Greetings all. This is my virginal posting on this forum.
First some background information. I used to have a 1989 Charles Walter console, but it did not survive flooding from Hurricane Katrina well
, and as I plan to end my homeless period sometime in 2007, I am in the market for another piano. I am currently away from southeastern Louisiana (in Denver) and haven't checked out the stores there, but from some conversations with dealers, it seems to be a tight market with few pianos on site - except for, ironically, the dealer where I had originally purchased the Charles Walter, but who now seems to bad mouth that brand ("I heard that the console is now going to made in China") since the dealer took over the local marketing rights for Steinway ("The Boston uprights are far superior to that QUIRKY Charles Walter brand") :rolleyes: . So it looks like I am going to be buying this piano non-locally.
While I was satisified with the Charles Walter (easily the best console or studio around, and right up there with the best of any uprights, IMHO), I decided that this would be a good time to upgrade to a grand. I would like to keep the price in the range of $15K. The big problem with grand pianos is that price-wise, the sky can be the limit, and I just don't feel like spending any more than that order of magnitiude over than the Charles Walter console.
I have doing some research and finger shopping, and it seems that I would most happy with a grand of at least around 5-1/2' and rated as level 3 by "The Piano Boook".
The level 3 pianos would be:
Young Chang Pramberger Platinum
I was not impressed with Yahama nor Boston, and would get a Kawai RX before any of them as the Kawai is not more expensive, yet sounded and felt better. I did like the Pramberger and could see the possibility of getting it instead of the Kawai RX. And while the fancy finish on the Pramberger is fluff, it does look quite nice. With that said, I've always considered Young Chang to be a semi-cheapy brand, so I am a bit cautious about going that route, although some of the deals out there make me think that it may be worth it. If I couldn't find the perfect piano and price, I would be content settling for the Kawai RX.
On a side note, I have talked to dealer who has a Young Chang Platinum (not Pramberger) who says it is the same design as the Pramberger Platinum (and would seem to be a newer than the Pramberger.) Can anyone comment on this?
Of course, I would like to get into the level 2 pianos, but it seems that the only brands that would be anywhere near my price range would be the eastern Europeans:
I have heard a lot of good things from Vogel, and really like the idea that it's managed by Schimmel, which I have a lot of respect for. But I've called around and can't find anyone that actually has a Vogel 177, so I can't make a determination. I have played a Petrof V and was impressed. Of course, at regular prices, even a Petrof V is a bit out of my range. And nowdays, the Estonia is well outside my price range.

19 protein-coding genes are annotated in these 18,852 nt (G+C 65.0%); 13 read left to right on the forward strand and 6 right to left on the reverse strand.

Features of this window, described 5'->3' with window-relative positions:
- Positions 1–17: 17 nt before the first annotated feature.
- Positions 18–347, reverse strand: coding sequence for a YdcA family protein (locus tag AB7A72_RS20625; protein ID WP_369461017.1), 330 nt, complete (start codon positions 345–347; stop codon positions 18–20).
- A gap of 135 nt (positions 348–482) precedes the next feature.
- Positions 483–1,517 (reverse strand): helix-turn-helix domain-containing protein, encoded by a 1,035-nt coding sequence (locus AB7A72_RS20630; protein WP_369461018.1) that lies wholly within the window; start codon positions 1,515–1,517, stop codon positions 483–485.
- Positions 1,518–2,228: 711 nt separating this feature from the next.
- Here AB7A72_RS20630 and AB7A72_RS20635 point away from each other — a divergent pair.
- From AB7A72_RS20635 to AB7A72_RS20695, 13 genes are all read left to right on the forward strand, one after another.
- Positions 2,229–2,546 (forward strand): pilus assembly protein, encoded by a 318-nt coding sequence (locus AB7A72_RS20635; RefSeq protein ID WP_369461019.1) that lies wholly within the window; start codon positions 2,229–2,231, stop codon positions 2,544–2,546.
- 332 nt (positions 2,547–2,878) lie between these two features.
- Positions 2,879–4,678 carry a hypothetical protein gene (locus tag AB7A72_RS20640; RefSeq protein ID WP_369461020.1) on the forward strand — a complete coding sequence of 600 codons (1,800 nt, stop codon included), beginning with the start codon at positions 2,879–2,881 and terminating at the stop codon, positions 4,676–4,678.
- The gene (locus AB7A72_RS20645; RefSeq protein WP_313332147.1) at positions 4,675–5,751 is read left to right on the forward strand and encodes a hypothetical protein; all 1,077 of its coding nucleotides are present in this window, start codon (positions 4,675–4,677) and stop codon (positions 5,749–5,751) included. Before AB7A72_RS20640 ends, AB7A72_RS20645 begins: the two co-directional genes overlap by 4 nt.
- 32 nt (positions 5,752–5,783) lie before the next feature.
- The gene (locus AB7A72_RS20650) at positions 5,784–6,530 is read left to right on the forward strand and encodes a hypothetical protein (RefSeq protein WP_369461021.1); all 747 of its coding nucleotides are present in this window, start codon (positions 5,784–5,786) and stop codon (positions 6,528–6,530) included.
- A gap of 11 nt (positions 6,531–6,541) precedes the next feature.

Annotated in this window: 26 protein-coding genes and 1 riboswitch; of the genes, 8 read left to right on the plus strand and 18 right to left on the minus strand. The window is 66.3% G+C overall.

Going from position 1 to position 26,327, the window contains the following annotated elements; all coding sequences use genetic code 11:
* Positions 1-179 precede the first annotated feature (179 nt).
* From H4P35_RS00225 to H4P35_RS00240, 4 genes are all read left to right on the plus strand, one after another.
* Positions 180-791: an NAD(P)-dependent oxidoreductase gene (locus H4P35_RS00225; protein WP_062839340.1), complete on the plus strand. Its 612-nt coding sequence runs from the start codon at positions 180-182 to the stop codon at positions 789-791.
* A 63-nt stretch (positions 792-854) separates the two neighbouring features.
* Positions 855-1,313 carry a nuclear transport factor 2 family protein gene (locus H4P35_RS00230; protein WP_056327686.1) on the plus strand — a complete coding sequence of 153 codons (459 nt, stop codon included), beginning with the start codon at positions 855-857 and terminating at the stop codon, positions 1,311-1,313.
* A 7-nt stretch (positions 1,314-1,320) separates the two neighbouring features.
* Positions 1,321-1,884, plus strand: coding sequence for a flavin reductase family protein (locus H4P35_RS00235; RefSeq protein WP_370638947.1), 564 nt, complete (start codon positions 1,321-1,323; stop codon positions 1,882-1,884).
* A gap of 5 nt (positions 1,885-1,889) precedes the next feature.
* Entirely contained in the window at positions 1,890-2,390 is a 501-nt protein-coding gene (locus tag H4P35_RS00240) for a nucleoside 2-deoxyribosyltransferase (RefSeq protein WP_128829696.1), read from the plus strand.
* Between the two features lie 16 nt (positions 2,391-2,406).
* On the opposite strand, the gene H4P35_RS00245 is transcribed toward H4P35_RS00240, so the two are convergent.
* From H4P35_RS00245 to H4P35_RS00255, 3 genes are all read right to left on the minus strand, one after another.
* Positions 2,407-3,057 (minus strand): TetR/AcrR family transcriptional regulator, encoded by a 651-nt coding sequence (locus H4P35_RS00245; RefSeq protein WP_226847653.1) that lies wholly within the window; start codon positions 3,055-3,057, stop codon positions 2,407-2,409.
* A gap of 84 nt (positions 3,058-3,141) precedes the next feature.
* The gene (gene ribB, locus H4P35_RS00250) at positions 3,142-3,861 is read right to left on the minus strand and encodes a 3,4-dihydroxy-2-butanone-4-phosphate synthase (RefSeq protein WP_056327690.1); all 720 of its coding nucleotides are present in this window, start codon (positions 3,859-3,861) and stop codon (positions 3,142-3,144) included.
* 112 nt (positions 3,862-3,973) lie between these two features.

In my search, I have found a dealer that has a Petrof IV that is going for $15K, and I plan to check it out (it would be along the way feom Denver to Louisiana.) It is piano that was "sitting in a crate" for a 6-8 months, and then a demo on the floor for another year or so. The dealer doesn't know the model year - and seemed a bit uninterested in getting me this information as he says that "at this price, I don't feel like doing a lot of research".
Update: It seems that the piano was acquired by the dealer in mid 2004.
The piano is being sold as new, but the way I see it, it's buying a car that is last year's model, so it's like a used piano with a full warranty. But that's OK so long as I would be getting a deep enough discount, which it seems that I am. But then again, I recall there being another poster on this forum who had encountered a dealer that had a IV for only $14K I believe (maybe I an wrong) in which case the $14K may not be all that great of a deal.
So I guess my questions are how should I handle a new "old" pinao, and also, are there any known issues with Petrofs of this vintage.
I have also considered some of the new premium pianos coming out of China whose engineering is overseen by the elite European manufacturers (Brodmann, Steigerman Premium, Breitman), but haven't played any yet, and in any case would be a bit reluctant about the quality of manufacture and eventual resale value.